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Yankees sweep Oakland's big three

4/30/2004

NEW YORK (AP) -- Derek Jeter jumped on Barry Zito's first pitch
of the game and sent it flying deep to left-center field when a
disturbing thought suddenly entered his mind.

"I thought, 'Don't catch it!" Jeter said. "I thought a bird
would hit it or something and someone would catch it."

But this ball was out of everyone's reach as the Yankees
shortstop broke out of an 0-for-32 slump with a leadoff home run
and helped New York complete a three-game sweep of the Oakland
Athletics with a 7-5 victory Thursday night.

"A streak like that, you wouldn't want to wish on anyone, even
other teams," Jeter said. "Guys on other teams even have been
giving me support."

Jeter started what turned out to be an impressive power display
against Zito, who gave up a career-high four home runs. Miguel
Cairo hit a tiebreaking three-run homer, and Bernie Williams and
Alex Rodriguez also went deep as the Yankees won their third
straight.

"We're looking more like ourselves now -- more relaxed,"
manager Joe Torre said.

The A's went winless at Yankee Stadium despite starting aces Tim
Hudson, Mark Mulder and Zito, and have lost six in a row.

"I had sharpness, and the curveball was good and the changeup
was good," Zito said. "I think it was just that they didn't miss
anything."

And Jeter certainly didn't miss the former Cy Young winner's
first pitch.

Jeter drove his first homer of the season well over the
left-center field fence and into Monument Park for his first hit
since an infield single against the Chicago White Sox on April 20.

It was the longest slump by a Yankees player since Jimmy Wynn
also went 32 at-bats without a hit in 1977.

"You can't help but think about it," Jeter said. "That's all
you hear about all the time."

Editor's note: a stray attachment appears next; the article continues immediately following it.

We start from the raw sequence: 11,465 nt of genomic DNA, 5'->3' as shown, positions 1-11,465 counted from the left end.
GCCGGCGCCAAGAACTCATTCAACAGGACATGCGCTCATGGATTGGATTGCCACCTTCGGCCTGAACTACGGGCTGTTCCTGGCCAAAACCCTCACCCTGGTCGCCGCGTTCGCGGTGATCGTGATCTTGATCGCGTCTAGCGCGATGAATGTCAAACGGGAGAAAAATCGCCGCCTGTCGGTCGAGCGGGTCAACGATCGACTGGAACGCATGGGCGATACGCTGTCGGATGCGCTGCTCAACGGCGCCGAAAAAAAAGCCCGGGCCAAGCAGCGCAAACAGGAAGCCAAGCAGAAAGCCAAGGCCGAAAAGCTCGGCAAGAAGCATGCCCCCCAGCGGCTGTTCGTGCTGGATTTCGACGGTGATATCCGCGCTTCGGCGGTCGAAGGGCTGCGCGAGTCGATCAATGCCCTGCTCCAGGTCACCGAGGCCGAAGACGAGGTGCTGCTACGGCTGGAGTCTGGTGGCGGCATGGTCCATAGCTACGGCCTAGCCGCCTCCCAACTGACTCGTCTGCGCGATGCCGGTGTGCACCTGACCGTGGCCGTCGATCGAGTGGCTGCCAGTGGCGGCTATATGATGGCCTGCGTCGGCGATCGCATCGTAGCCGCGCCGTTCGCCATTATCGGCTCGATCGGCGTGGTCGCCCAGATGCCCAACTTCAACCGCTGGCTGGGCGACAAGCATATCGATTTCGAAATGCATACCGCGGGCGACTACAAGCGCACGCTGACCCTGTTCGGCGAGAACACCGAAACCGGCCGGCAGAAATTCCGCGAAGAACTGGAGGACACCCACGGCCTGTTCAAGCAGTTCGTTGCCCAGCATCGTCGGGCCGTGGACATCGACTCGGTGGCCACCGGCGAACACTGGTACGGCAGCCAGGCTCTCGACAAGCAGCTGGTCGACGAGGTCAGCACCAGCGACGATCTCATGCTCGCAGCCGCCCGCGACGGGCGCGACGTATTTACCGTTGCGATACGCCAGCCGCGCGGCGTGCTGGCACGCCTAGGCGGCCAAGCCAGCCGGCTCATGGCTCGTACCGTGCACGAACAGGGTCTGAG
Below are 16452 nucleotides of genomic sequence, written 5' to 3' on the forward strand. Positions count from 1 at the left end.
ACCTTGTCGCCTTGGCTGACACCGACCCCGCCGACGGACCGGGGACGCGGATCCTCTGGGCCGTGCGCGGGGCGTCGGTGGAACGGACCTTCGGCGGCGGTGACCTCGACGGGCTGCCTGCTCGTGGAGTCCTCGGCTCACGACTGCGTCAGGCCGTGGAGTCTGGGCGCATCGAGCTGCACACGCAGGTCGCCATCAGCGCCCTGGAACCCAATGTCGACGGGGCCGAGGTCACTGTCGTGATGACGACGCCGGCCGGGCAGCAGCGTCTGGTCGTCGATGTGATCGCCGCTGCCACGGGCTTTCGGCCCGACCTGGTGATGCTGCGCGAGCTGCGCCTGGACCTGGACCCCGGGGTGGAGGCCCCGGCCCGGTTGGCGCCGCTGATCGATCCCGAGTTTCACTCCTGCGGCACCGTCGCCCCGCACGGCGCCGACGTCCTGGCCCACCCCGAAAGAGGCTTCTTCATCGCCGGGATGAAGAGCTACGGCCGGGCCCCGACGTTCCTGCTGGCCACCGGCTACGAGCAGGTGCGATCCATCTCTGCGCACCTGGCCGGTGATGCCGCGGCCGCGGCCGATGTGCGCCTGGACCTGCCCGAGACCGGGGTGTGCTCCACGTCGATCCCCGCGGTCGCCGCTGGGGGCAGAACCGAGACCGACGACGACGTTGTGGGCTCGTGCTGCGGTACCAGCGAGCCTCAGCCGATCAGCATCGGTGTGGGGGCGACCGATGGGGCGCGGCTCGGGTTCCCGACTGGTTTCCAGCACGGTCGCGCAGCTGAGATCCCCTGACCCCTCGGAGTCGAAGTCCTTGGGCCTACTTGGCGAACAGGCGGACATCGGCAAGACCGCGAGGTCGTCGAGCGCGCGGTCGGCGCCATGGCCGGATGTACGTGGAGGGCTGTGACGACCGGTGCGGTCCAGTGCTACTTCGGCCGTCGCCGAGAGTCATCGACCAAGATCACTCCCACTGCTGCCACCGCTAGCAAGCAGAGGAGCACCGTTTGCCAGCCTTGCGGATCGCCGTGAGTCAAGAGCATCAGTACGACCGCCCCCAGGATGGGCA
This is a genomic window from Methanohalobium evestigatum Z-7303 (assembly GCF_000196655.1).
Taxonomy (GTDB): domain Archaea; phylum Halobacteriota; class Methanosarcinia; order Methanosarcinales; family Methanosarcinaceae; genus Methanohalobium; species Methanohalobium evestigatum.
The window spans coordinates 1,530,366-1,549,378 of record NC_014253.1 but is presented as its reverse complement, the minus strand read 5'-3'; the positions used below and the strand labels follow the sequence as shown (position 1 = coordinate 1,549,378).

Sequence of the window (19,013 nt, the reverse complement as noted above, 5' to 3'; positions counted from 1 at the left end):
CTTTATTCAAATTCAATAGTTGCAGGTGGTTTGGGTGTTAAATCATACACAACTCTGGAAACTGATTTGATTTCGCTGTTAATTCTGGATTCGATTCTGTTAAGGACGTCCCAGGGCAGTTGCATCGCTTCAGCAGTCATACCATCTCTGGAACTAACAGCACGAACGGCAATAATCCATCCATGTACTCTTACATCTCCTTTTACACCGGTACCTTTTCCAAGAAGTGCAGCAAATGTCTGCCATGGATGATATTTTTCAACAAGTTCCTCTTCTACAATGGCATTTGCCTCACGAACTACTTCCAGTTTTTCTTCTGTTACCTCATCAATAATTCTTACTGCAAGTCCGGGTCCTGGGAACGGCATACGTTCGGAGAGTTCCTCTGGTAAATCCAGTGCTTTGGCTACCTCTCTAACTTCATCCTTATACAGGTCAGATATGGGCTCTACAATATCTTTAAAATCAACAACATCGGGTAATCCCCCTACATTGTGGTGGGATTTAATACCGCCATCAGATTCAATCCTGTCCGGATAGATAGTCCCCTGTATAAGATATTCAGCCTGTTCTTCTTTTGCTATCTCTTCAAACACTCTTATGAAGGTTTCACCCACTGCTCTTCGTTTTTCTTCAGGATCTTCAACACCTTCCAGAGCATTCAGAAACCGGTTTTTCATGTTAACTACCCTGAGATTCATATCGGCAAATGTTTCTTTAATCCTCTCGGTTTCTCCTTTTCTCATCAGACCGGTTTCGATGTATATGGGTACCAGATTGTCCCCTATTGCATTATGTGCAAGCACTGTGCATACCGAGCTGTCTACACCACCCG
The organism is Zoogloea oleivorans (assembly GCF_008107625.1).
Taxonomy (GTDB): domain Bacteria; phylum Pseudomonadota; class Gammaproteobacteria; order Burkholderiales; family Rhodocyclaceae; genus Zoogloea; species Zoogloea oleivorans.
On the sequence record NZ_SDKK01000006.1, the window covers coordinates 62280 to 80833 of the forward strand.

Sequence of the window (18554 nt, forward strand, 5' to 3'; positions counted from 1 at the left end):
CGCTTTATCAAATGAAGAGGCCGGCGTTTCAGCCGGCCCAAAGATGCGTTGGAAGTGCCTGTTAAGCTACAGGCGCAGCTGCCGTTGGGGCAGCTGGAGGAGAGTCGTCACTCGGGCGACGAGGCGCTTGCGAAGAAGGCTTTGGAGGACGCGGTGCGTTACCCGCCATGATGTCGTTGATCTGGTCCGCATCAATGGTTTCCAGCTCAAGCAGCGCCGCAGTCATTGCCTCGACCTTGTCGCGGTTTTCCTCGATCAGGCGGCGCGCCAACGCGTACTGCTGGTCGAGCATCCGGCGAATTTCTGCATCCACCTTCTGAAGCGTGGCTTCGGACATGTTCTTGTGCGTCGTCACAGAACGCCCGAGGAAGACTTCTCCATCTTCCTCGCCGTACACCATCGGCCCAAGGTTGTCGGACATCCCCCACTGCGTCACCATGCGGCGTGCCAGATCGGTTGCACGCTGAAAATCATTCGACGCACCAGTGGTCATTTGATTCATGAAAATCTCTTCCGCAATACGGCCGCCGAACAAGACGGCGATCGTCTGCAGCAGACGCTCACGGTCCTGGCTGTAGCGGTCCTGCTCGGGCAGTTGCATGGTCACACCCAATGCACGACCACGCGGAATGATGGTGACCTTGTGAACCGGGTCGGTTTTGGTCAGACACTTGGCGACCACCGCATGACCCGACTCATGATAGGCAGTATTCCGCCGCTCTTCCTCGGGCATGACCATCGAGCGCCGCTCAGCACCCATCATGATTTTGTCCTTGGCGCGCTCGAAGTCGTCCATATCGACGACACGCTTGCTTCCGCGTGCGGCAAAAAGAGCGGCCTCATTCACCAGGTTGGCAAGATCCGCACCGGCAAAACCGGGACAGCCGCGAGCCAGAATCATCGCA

Jeter, who finished 1-for-4, pumped his fist slightly after he
rounded first base, and the Yankee Stadium crowd of 35,651, which
stood and cheered as Jeter came up, chanted "Jeter! Jeter!" as he
crossed the plate. His teammates greeted him at the top of the
dugout and high-fived the star shortstop, who came out for a
curtain call.

"When Derek came in after the homer, he kind of headbutted me
in the chest," Torre said. "It was a big relief of all the
pressure."

The homer cut New York's deficit to 2-1 after Eric Chavez hit a
two-run homer in the top of the first.

With the game tied at 3 in the sixth, Cairo hit his first homer
as a member of the Yankees -- a shot into the left-field seats. Gary
Sheffield hit a leadoff single and Hideki Matsui singled one out
later. After Ruben Sierra struck out, Cairo homered to give the
Yankees a 6-3 lead, and came out for a curtain call.

"Yankee Stadium -- that was the best, man," Cairo said. "It
was just amazing."

The A's made it 6-4 in the seventh on Damian Miller's RBI
grounder. Oakland got another run in the eighth when Jermaine Dye
hit a one-out single off Tom Gordon that scored Billy McMillon, who
doubled.

Mariano Rivera came on in relief of Gordon with two outs and
runners on first and third and got Bobby Crosby to ground out to
second. Rivera earned his seventh save in as many chances.

The Yankees added an insurance run in the eighth on Bubba
Crosby's RBI infield single.

Kevin Brown (4-0) allowed four runs and seven hits in six
innings to stay unbeaten with the Yankees. He struck out five and
walked none to start 4-0 for the first time since 1990, when he was
with Texas.

"I battled and the offense battled and we kept putting pressure
on them," Brown said. "I think it's just something that
everyone's been expecting."

Zito (2-3) allowed six runs and eight hits in six innings and
struck out nine, but was done in by the four homers. He had never
allowed more than two in a game.

"It was a strange game," A's manager Ken Macha said. "They've
got a powerful lineup, but (Zito) had the putaway pitch working,
which is why he got all those strikeouts in six innings."

With the Yankees trailing 2-1, Rodriguez tied it in the third
with a solo homer, his fourth of the season.

Williams, the designated hitter a day after sitting with a
slightly sprained left knee, gave the Yankees a 3-2 lead in the
fifth with his first homer.

Oakland tied it at 3 in the sixth on Dye's RBI double.

Game notes
If Jeter had made another out and dropped to 0-for-33, it
would've been the longest slump for a Yankees player since pitcher
Fritz Peterson went 0-for-35 in 1969, the Elias Sports Bureau said.
... The A's six-game losing streak is their longest since losing
six straight last April.